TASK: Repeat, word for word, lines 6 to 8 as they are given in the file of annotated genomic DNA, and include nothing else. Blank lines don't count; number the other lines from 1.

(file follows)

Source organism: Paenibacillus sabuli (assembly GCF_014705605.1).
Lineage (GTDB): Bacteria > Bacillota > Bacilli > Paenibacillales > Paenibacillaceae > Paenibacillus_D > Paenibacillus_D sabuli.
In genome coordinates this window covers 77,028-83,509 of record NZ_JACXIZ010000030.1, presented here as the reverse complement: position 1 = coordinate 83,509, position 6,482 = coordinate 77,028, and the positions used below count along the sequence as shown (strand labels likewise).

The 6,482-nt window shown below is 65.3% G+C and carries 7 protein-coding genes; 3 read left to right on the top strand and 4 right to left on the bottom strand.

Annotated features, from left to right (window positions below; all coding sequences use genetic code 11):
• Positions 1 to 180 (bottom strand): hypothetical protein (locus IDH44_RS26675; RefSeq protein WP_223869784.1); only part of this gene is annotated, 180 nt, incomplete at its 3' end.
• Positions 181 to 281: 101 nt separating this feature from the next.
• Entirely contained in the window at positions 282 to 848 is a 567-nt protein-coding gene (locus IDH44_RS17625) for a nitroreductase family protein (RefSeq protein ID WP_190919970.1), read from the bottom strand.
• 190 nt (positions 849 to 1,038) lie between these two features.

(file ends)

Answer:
• Positions 1 to 180 (bottom strand): hypothetical protein (locus IDH44_RS26675; RefSeq protein WP_223869784.1); only part of this gene is annotated, 180 nt, incomplete at its 3' end.
• Positions 181 to 281: 101 nt separating this feature from the next.
• Entirely contained in the window at positions 282 to 848 is a 567-nt protein-coding gene (locus IDH44_RS17625) for a nitroreductase family protein (RefSeq protein ID WP_190919970.1), read from the bottom strand.